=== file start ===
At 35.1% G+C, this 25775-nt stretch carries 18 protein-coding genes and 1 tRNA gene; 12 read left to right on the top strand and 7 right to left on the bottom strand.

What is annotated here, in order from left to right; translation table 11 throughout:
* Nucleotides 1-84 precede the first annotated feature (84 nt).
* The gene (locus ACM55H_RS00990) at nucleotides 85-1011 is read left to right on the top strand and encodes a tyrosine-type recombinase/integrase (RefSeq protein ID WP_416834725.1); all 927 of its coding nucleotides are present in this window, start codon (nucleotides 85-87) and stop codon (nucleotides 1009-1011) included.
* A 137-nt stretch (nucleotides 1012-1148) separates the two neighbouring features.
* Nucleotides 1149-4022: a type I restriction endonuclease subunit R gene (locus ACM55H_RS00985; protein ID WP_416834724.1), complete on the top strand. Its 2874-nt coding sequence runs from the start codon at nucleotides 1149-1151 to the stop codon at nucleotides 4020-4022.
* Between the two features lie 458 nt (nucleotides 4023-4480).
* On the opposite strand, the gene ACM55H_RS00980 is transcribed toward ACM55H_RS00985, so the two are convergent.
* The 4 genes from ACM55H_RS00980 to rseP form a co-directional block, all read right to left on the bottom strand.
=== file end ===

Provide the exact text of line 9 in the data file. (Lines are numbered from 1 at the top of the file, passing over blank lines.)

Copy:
* The 4 genes from ACM55H_RS00980 to rseP form a co-directional block, all read right to left on the bottom strand.